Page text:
Tell me, why do I need the stock market in MY PARTICULAR SCENARIO? I would hard pressed to think of a LIKELY scenario where the fed allows a 10% annual inflation Rate. Also, this is a pure income "spend the dividends only" strategy. I really do not care about the share price, just share count. Each of those shares is a little cog in my income gear. If rates go up (and who said they will--->Japan comes to mind); principle will be "lost" but at least I will spend income generated. This is what is so attractive about this strategy--> None of it depends upon capital appreciation. As John Bogle said-the enemy of a good plan is the dream of the perfect plan.

Is Anyone else on the forum living off the income of bonds exclusively??
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Old 08-15-2014, 09:47 PM   #2
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You go back to 1966 to find an extended flat stock period but won't go back to the mid 70s to early 80s to consider double digit inflation? OK, hoping it works for you because I don't want high inflation to return either, but I am hedging against it. There's also no guarantee at all that the dividend per share will stay stable so while you say you only care about the share count, you probably should care about more than that.
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Old 08-15-2014, 10:16 PM   #3
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Seems to me you have made your decision already and you just needed to let it out to organize your own thoughts.

I wouldn't do if, but you'll be fine, and will never be homeless.


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Old 08-15-2014, 10:46 PM   #4
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I think this is a terrifying retirement portfolio. Good luck...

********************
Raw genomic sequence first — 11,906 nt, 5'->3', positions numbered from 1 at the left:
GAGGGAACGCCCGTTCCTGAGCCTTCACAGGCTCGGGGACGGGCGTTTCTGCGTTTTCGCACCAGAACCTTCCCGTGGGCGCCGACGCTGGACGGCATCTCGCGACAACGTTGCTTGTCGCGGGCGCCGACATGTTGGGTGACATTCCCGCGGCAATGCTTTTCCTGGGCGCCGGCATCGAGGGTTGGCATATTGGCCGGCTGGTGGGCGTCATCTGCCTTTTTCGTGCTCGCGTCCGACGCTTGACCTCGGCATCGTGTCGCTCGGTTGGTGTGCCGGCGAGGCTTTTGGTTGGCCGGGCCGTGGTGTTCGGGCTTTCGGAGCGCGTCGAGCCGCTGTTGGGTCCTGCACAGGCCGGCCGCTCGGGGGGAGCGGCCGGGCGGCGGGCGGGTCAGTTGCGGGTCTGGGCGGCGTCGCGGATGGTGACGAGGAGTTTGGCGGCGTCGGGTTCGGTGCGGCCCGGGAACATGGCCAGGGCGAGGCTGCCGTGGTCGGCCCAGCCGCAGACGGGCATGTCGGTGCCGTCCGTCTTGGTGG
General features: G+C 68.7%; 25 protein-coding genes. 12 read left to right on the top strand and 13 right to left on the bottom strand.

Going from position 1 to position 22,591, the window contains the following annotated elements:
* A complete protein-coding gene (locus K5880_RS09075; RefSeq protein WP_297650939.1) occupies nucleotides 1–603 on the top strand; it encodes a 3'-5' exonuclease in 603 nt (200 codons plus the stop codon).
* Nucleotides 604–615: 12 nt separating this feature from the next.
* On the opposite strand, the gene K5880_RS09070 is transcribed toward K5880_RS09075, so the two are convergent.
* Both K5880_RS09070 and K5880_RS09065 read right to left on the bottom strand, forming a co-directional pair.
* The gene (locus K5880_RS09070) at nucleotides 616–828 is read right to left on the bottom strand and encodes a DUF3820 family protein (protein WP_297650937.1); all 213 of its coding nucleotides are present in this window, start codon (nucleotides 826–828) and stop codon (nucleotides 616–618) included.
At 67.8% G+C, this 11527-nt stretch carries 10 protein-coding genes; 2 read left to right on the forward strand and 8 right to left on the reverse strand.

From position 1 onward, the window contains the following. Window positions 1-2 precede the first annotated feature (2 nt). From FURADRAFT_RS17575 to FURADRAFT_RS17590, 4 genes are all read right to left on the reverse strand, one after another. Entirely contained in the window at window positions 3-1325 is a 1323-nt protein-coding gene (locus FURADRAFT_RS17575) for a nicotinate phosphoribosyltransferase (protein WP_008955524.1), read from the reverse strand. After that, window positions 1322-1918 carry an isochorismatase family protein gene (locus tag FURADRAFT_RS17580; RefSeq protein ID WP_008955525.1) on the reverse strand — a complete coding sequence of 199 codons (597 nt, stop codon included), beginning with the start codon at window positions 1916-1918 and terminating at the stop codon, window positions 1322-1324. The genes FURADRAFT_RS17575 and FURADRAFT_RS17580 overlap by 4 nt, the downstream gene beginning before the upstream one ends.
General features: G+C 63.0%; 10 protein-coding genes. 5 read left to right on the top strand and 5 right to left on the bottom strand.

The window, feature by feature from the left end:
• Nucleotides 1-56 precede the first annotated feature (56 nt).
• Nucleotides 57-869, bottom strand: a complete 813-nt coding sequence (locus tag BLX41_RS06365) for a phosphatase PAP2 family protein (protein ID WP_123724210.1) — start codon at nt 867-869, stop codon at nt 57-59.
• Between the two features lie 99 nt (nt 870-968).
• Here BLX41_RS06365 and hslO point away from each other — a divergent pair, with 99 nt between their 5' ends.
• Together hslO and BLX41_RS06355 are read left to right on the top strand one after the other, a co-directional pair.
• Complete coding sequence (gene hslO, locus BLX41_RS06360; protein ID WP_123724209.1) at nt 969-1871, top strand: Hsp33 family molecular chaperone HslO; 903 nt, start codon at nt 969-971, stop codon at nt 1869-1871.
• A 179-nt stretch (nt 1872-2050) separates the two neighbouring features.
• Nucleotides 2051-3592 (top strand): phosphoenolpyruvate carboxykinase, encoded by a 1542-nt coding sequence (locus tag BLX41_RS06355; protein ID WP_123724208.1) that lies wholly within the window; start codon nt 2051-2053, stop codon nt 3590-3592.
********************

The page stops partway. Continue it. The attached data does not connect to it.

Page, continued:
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Old 08-15-2014, 10:53 PM   #5
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Most every study I've read would seem to indicate that a withdrawal rate of 1.75% as you are contemplating will work with just about any AA including all bonds based on the past history @ the US. Of course, there are some scenarios that are (fortunately) not in the past history database for the US such as long periods of hyperinflation or massive destruction from war, cataclysm, or political perfidy where your plan would fail as would most others.

Having said that most studies seem to show that the long term portfolio survival sweet spot seems to be somewhere in the 40 to 60% equity range as I'm sure you are aware So why not invest the excess dividends over time into stocks?
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Old 08-15-2014, 11:05 PM   #6
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Yeah, in your particular scenario, low expenses compared to your net worth, it should work just fine, but even 20% stock would seem like a very sound hedge. Also, not sure if that fund has some international exposure but I would want that too.